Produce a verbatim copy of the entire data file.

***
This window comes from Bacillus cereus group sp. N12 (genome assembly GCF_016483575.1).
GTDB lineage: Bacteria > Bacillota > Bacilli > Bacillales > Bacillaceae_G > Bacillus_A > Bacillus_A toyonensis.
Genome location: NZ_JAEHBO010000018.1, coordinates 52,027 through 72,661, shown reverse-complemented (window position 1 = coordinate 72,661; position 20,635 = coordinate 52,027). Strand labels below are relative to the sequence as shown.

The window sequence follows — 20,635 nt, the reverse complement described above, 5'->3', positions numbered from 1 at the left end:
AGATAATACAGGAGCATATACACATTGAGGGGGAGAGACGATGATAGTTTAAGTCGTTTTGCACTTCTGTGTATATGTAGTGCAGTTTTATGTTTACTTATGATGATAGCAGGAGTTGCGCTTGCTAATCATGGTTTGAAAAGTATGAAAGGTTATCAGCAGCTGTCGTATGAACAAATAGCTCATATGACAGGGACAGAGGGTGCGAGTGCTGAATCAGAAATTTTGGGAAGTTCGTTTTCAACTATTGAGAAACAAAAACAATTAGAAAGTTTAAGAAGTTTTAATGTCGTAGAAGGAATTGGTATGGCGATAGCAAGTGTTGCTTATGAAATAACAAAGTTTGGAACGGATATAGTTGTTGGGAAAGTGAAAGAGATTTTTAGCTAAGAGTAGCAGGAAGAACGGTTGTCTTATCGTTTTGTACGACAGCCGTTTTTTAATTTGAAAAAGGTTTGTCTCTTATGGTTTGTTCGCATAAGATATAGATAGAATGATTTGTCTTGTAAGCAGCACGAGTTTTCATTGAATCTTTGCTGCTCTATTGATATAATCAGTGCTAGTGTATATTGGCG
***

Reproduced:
This window comes from Bacillus cereus group sp. N12 (genome assembly GCF_016483575.1).
GTDB lineage: Bacteria > Bacillota > Bacilli > Bacillales > Bacillaceae_G > Bacillus_A > Bacillus_A toyonensis.
Genome location: NZ_JAEHBO010000018.1, coordinates 52,027 through 72,661, shown reverse-complemented (window position 1 = coordinate 72,661; position 20,635 = coordinate 52,027). Strand labels below are relative to the sequence as shown.

The window sequence follows — 20,635 nt, the reverse complement described above, 5'->3', positions numbered from 1 at the left end:
AGATAATACAGGAGCATATACACATTGAGGGGGAGAGACGATGATAGTTTAAGTCGTTTTGCACTTCTGTGTATATGTAGTGCAGTTTTATGTTTACTTATGATGATAGCAGGAGTTGCGCTTGCTAATCATGGTTTGAAAAGTATGAAAGGTTATCAGCAGCTGTCGTATGAACAAATAGCTCATATGACAGGGACAGAGGGTGCGAGTGCTGAATCAGAAATTTTGGGAAGTTCGTTTTCAACTATTGAGAAACAAAAACAATTAGAAAGTTTAAGAAGTTTTAATGTCGTAGAAGGAATTGGTATGGCGATAGCAAGTGTTGCTTATGAAATAACAAAGTTTGGAACGGATATAGTTGTTGGGAAAGTGAAAGAGATTTTTAGCTAAGAGTAGCAGGAAGAACGGTTGTCTTATCGTTTTGTACGACAGCCGTTTTTTAATTTGAAAAAGGTTTGTCTCTTATGGTTTGTTCGCATAAGATATAGATAGAATGATTTGTCTTGTAAGCAGCACGAGTTTTCATTGAATCTTTGCTGCTCTATTGATATAATCAGTGCTAGTGTATATTGGCG